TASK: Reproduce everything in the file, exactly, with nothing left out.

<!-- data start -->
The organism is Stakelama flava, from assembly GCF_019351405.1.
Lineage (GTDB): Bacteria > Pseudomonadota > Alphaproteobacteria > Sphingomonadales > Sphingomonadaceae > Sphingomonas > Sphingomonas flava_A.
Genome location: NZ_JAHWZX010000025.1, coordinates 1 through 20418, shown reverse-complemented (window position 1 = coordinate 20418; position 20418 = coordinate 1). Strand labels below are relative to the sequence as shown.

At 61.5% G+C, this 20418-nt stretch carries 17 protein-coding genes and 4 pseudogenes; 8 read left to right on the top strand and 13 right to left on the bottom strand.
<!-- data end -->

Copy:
The organism is Stakelama flava, from assembly GCF_019351405.1.
Lineage (GTDB): Bacteria > Pseudomonadota > Alphaproteobacteria > Sphingomonadales > Sphingomonadaceae > Sphingomonas > Sphingomonas flava_A.
Genome location: NZ_JAHWZX010000025.1, coordinates 1 through 20418, shown reverse-complemented (window position 1 = coordinate 20418; position 20418 = coordinate 1). Strand labels below are relative to the sequence as shown.

At 61.5% G+C, this 20418-nt stretch carries 17 protein-coding genes and 4 pseudogenes; 8 read left to right on the top strand and 13 right to left on the bottom strand.